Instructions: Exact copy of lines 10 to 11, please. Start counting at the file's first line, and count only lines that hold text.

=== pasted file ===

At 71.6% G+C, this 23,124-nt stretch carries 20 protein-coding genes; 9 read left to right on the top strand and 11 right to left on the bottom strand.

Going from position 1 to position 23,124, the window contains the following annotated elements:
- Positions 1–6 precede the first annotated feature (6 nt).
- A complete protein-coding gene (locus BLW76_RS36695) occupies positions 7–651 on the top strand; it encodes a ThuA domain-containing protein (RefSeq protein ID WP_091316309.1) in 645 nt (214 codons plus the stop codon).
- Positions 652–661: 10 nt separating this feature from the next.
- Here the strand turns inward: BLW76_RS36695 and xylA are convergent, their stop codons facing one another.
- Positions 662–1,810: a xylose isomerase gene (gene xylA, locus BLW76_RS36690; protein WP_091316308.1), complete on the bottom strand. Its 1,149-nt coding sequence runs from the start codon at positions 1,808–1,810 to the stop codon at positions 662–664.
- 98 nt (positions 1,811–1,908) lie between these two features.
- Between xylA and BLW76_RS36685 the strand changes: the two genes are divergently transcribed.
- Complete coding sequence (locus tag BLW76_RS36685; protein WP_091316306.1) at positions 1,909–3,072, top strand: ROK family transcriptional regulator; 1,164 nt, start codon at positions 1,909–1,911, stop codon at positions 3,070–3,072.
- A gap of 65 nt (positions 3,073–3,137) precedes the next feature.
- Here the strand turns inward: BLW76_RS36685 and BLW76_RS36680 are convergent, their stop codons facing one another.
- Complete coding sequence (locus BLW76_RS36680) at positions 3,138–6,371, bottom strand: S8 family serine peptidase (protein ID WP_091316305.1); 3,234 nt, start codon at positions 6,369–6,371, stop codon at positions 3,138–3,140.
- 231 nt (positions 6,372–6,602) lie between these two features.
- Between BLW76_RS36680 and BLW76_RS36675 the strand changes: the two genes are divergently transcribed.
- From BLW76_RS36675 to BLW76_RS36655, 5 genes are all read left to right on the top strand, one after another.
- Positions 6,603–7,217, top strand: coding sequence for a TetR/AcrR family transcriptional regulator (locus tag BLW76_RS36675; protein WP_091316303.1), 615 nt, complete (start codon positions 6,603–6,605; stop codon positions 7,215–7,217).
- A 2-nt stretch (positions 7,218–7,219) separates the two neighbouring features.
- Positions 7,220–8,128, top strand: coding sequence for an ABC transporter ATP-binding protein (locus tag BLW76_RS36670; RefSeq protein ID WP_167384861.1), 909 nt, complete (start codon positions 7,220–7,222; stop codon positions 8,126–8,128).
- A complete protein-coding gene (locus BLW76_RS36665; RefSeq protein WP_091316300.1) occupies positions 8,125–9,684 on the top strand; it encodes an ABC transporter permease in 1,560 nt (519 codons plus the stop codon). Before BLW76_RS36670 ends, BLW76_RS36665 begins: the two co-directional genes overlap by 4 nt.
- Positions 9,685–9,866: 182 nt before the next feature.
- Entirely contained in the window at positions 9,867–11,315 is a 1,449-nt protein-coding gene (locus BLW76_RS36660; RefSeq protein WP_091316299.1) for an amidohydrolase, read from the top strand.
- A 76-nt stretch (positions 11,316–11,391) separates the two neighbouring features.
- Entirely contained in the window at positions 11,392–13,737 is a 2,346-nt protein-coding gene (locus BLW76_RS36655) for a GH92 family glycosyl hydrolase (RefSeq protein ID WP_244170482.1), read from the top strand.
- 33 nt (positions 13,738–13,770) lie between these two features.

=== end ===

- Complete coding sequence (locus tag BLW76_RS36685; protein WP_091316306.1) at positions 1,909–3,072, top strand: ROK family transcriptional regulator; 1,164 nt, start codon at positions 1,909–1,911, stop codon at positions 3,070–3,072.
- A gap of 65 nt (positions 3,073–3,137) precedes the next feature.